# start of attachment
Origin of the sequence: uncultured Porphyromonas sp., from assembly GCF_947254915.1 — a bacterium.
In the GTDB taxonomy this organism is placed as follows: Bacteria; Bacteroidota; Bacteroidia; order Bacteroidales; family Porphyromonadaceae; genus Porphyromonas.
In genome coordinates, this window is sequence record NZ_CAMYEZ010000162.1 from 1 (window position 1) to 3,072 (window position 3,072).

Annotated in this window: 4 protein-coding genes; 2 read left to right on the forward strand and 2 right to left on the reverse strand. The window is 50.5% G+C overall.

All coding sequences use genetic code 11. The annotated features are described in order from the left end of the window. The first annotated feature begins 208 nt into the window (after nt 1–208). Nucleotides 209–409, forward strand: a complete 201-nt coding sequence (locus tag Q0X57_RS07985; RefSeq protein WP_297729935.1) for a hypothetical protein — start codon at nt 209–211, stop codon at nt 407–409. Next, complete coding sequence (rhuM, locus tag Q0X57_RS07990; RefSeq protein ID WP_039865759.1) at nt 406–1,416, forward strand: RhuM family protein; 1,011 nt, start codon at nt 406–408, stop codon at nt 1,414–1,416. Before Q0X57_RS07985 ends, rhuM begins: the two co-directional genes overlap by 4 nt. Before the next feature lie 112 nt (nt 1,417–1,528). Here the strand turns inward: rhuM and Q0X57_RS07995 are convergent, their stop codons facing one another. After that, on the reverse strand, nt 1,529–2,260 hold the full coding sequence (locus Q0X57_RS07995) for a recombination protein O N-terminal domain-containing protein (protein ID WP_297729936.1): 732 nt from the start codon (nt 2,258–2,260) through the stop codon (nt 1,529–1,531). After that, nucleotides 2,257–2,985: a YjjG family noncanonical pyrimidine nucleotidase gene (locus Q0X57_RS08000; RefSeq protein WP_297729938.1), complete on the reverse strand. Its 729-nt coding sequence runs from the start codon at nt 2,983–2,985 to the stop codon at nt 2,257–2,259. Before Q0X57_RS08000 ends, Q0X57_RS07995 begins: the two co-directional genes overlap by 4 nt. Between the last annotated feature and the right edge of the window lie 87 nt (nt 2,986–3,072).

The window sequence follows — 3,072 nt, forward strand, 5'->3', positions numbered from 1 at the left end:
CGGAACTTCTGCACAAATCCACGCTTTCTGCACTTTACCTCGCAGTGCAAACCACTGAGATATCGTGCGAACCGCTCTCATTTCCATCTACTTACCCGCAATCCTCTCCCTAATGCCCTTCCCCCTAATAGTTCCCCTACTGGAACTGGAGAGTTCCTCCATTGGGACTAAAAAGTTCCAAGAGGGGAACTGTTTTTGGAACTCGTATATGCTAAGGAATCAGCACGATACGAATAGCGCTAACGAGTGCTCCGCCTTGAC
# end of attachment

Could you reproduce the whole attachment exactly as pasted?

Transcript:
Origin of the sequence: uncultured Porphyromonas sp., from assembly GCF_947254915.1 — a bacterium.
In the GTDB taxonomy this organism is placed as follows: Bacteria; Bacteroidota; Bacteroidia; order Bacteroidales; family Porphyromonadaceae; genus Porphyromonas.
In genome coordinates, this window is sequence record NZ_CAMYEZ010000162.1 from 1 (window position 1) to 3,072 (window position 3,072).

Annotated in this window: 4 protein-coding genes; 2 read left to right on the forward strand and 2 right to left on the reverse strand. The window is 50.5% G+C overall.

All coding sequences use genetic code 11. The annotated features are described in order from the left end of the window. The first annotated feature begins 208 nt into the window (after nt 1–208). Nucleotides 209–409, forward strand: a complete 201-nt coding sequence (locus tag Q0X57_RS07985; RefSeq protein WP_297729935.1) for a hypothetical protein — start codon at nt 209–211, stop codon at nt 407–409. Next, complete coding sequence (rhuM, locus tag Q0X57_RS07990; RefSeq protein ID WP_039865759.1) at nt 406–1,416, forward strand: RhuM family protein; 1,011 nt, start codon at nt 406–408, stop codon at nt 1,414–1,416. Before Q0X57_RS07985 ends, rhuM begins: the two co-directional genes overlap by 4 nt. Before the next feature lie 112 nt (nt 1,417–1,528). Here the strand turns inward: rhuM and Q0X57_RS07995 are convergent, their stop codons facing one another. After that, on the reverse strand, nt 1,529–2,260 hold the full coding sequence (locus Q0X57_RS07995) for a recombination protein O N-terminal domain-containing protein (protein ID WP_297729936.1): 732 nt from the start codon (nt 2,258–2,260) through the stop codon (nt 1,529–1,531). After that, nucleotides 2,257–2,985: a YjjG family noncanonical pyrimidine nucleotidase gene (locus Q0X57_RS08000; RefSeq protein WP_297729938.1), complete on the reverse strand. Its 729-nt coding sequence runs from the start codon at nt 2,983–2,985 to the stop codon at nt 2,257–2,259. Before Q0X57_RS08000 ends, Q0X57_RS07995 begins: the two co-directional genes overlap by 4 nt. Between the last annotated feature and the right edge of the window lie 87 nt (nt 2,986–3,072).

The window sequence follows — 3,072 nt, forward strand, 5'->3', positions numbered from 1 at the left end:
CGGAACTTCTGCACAAATCCACGCTTTCTGCACTTTACCTCGCAGTGCAAACCACTGAGATATCGTGCGAACCGCTCTCATTTCCATCTACTTACCCGCAATCCTCTCCCTAATGCCCTTCCCCCTAATAGTTCCCCTACTGGAACTGGAGAGTTCCTCCATTGGGACTAAAAAGTTCCAAGAGGGGAACTGTTTTTGGAACTCGTATATGCTAAGGAATCAGCACGATACGAATAGCGCTAACGAGTGCTCCGCCTTGAC